Wendy Reuer, Published March 29 2013
Toll bridge divides north sides, but not as sharply
But those on both sides of the north-side span agree drivers would benefit.
“I’m sure we would love to see no toll on the bridge, but with that comes increased traffic on the road and we’re not crazy about that,” said Tracy Walvatne, a north Fargo resident.
City officials in Fargo and Moorhead have in recent weeks been debating what to do with the toll bridge connecting 12th Avenue North in Fargo to 15th Avenue North in Moorhead, with plans to create a joint panel to consider buying the bridge in the near future.
The two cities could have granted a five-year extension to Bridge Co. and picked up the structure free of debt in 2018. Fargo city commissioners voted to do so in 2011, but Moorhead’s City Council has tabled the extension to study buying the bridge now and making it free. While neither city has been able to get firm numbers on the bridge cost at this time, Moore said he thinks the final price tag will be around $500,000.
Merrill Piepkorn, a longtime north Fargo resident and president of the Horace Mann Area Neighborhood Association, said residents have not expressed strong opinions or concerns about the bridge recently.
“The original fear was 12th Avenue would become a big thoroughfare and that never really happened,” Piepkorn said.
But Walvatne said residents still would be alarmed if making the bridge free would turn 12th Avenue North into a truck route.
Moorhead Councilwoman Nancy Otto, who represents northside’s Ward 1, has been a staunch advocate of lifting the 75-cent toll on the bridge. Otto said whenever the bridge issue is brought up, she often hears from passionate residents.
“People feel like we should be treated like every other part of town. Every other part of town they can cross a bridge without a toll, and they feel we should have that freedom on the north side of Moorhead and the north side of Fargo,” Otto said.
Moorhead resident Mary Kramvik said she agrees it is only fair to have free access to the bridge.
“For a long time, the users of the bridge have had to pay for it when there aren’t any other bridges in town that users have to pay for,” Kramvik said.
The bridge opened in 1988 and is privately owned by Bridge Co. When it was built, President Clifford “Kip” Moore estimated 3,000 to 3,500 vehicles a day would pass across it.
In 2000, 579,268 vehicles used the bridge, an average of 1,587 a day. By 2008, the last full year the bridge was in operation, annual traffic was down to 506,334 vehicles, or 1,387 a day.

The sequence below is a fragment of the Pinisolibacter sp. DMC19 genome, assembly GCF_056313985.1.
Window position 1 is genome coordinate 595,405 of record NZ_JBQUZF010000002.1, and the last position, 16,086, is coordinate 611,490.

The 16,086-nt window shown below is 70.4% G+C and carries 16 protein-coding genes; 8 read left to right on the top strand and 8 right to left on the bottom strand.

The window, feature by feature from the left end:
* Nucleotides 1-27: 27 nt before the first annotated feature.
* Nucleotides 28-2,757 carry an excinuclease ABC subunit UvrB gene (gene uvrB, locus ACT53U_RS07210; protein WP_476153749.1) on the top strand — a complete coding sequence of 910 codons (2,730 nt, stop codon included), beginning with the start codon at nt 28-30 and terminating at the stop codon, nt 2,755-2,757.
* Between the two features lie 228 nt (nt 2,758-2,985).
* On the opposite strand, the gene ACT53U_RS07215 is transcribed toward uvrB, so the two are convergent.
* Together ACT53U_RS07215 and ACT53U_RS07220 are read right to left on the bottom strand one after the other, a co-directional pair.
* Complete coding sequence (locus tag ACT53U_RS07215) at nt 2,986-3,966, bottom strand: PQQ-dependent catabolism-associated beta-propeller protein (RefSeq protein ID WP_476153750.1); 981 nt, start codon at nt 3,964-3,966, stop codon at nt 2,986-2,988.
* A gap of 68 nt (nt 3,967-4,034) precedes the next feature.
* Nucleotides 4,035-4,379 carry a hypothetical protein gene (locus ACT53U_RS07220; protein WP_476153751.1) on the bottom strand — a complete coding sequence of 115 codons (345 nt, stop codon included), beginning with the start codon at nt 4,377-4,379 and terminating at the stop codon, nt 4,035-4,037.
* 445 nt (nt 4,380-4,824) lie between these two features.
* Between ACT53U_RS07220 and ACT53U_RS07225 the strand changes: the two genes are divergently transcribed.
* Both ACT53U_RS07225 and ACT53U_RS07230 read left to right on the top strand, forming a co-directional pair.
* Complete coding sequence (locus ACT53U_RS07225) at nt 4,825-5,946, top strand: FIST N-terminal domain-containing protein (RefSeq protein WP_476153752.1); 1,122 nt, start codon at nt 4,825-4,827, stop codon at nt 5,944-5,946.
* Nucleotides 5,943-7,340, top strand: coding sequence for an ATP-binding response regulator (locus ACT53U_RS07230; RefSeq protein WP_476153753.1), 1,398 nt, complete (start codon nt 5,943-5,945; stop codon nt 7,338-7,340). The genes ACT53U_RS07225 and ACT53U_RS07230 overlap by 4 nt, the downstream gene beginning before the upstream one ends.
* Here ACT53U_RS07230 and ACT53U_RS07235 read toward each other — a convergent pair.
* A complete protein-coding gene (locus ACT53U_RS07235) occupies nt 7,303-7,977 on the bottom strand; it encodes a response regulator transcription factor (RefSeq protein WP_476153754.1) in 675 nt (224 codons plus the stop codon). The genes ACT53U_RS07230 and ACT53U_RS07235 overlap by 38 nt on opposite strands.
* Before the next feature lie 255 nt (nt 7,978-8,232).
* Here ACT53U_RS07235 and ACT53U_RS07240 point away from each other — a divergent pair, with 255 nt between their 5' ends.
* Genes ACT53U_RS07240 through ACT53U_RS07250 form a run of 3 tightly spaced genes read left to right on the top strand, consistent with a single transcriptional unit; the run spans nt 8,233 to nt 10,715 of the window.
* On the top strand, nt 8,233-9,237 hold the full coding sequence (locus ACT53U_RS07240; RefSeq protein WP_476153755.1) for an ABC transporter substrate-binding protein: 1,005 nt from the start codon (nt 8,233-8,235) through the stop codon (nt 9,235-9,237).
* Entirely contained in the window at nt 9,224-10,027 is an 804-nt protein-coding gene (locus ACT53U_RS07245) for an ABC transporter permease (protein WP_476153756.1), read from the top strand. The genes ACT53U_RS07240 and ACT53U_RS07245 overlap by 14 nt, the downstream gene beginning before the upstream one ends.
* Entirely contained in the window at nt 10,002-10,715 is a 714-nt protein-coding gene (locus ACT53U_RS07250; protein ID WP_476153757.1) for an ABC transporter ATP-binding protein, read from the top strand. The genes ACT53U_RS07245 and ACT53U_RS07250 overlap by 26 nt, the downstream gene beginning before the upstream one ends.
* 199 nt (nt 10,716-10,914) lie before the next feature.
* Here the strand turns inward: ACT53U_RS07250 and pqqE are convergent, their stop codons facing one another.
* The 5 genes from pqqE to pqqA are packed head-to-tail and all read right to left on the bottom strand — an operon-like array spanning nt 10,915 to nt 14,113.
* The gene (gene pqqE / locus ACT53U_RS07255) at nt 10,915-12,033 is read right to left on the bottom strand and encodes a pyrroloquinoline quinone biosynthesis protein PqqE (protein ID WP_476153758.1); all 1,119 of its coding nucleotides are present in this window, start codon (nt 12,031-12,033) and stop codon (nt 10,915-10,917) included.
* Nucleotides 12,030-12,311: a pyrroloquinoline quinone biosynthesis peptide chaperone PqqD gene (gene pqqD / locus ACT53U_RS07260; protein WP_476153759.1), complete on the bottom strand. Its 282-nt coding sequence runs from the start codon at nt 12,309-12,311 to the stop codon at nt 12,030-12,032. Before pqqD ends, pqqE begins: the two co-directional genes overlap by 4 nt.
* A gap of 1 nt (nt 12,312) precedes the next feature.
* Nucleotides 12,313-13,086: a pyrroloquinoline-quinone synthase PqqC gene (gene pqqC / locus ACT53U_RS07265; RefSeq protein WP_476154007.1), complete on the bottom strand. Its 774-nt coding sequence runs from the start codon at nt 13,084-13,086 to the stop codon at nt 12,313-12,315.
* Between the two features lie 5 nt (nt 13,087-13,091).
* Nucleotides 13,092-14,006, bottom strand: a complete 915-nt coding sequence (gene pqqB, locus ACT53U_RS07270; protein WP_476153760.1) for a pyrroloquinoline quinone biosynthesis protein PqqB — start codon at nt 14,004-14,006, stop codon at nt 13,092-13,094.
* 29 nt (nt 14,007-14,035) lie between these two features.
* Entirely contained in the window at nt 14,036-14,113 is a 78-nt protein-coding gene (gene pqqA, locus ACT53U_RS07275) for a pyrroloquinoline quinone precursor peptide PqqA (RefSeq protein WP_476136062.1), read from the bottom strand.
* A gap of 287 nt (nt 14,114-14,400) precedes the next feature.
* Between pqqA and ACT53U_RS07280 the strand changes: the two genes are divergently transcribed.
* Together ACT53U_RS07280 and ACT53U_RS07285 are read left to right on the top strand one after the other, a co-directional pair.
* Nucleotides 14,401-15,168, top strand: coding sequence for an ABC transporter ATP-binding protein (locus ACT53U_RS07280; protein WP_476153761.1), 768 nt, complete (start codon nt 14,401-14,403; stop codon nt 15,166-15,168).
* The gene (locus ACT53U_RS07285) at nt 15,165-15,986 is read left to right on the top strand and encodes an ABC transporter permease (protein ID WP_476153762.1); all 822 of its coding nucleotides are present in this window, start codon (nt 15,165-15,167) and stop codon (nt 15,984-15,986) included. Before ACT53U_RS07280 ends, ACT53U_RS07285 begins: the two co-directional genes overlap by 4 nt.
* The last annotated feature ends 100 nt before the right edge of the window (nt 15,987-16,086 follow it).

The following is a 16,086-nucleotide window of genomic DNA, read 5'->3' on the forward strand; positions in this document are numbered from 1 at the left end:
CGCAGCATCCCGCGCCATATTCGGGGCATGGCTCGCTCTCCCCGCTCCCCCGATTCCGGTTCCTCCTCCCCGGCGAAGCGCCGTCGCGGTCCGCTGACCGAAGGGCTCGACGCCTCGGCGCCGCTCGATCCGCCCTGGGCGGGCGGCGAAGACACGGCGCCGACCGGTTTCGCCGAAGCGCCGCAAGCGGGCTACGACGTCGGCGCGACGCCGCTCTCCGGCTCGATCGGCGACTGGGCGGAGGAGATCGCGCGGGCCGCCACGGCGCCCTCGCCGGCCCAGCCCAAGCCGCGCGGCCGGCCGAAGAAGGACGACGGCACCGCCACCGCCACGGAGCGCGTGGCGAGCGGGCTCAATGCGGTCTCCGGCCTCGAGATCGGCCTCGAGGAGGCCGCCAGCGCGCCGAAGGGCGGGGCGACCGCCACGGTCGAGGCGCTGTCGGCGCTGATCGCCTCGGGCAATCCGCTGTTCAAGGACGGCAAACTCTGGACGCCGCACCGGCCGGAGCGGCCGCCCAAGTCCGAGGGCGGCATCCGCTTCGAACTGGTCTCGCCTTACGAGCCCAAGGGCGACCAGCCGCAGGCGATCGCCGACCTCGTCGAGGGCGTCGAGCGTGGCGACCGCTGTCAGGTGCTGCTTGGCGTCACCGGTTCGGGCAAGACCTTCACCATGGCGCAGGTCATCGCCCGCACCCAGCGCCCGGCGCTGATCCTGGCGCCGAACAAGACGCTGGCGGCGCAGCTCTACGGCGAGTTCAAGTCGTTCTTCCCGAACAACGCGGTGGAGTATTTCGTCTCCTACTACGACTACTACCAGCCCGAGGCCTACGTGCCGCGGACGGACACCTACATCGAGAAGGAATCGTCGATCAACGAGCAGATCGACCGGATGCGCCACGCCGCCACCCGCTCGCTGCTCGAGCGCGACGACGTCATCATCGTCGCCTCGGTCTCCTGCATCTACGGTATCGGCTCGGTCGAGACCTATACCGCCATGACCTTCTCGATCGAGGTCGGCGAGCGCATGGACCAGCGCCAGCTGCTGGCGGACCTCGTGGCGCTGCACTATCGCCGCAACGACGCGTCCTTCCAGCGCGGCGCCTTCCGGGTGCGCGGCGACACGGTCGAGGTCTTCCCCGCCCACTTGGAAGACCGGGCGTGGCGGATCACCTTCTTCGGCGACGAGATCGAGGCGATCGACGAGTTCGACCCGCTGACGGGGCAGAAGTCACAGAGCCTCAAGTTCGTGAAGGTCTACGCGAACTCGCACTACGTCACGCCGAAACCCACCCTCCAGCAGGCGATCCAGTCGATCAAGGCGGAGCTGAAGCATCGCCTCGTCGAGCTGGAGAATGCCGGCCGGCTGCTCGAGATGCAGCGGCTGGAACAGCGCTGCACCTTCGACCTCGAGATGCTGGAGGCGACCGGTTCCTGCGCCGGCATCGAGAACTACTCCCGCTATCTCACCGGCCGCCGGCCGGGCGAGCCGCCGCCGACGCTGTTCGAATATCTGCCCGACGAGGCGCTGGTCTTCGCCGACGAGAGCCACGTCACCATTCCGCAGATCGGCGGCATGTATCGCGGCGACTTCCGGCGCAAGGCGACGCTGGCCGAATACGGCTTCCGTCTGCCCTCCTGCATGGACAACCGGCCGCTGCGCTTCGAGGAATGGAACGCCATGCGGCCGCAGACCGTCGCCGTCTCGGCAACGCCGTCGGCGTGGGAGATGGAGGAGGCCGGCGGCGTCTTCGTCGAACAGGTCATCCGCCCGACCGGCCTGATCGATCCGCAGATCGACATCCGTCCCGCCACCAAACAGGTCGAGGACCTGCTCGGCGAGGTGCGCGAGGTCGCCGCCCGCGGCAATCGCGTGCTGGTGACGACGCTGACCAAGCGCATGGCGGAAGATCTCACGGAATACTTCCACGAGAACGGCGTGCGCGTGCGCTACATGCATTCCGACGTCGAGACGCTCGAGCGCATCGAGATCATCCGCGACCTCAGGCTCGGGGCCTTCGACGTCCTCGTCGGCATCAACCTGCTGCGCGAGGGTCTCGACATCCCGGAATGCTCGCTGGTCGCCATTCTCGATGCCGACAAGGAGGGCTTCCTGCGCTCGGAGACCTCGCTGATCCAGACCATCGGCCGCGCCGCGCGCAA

The bridge was forced to shut down intermittently due to flooding damage in 2009 and following years.
Piepkorn said he guesses removing the toll could cause traffic to do double in the area almost instantly.
“I know a lot of people that don’t use it because they don’t want to pay the toll,” Piepkorn said.
A 2003 Metro COG study estimated the daily traffic count would jump to about 8,000 if the toll were removed.
“I would hate to see it double or triple instantly, but then again, maybe that won’t even happen,” Piepkorn said.
Piepkorn said he uses the bridge now and then to get from his north Fargo home to Highway 10 en route to Lakes Country.
Kramvik said easier access to Highway 10 would likely please residents on both sides of the river. She said removing the toll would open access for Minnesotans looking for easier access to Fargo’s biggest attractions, such as West Acres or North Dakota State University.
It would also ease congestion in downtown Moorhead, where train crossings can sometimes slow traffic, she said.
Otto said a free bridge would also appeal to commuters.
“Fargo is looking for workers and that is a definitely a route many people would take to and from work,” Otto said.
While sentiments might not run as strong now, Fargo residents were once adamantly opposed to the private toll bridge.
Fargo residents petitioned to add a measure on the November 1986 city ballot that would have banned toll bridges and roads. Voters defeated it 51.2 percent to 48.8 percent.
A group of residents then sued the city in May 1987, claiming city officials acted improperly in allowing the bridge, but a state district court judge threw out their lawsuit.
Still, Piepkorn said the Horace Mann neighborhood group is an active one, and it will be closely monitoring discussion about the bridge.
“There is more to it than schmaltzy emotions; we’re concerned about property values and traffic. People maintain their homes here, we take pride in our property,” he said.
Otto said sooner or later, the bridge is going to open up access between the cities’ northsides.
“Anyone who lives in those neighborhoods, they have to be aware of that,” she said.
Readers can reach Forum reporter Wendy Reuer at (701) 241-5530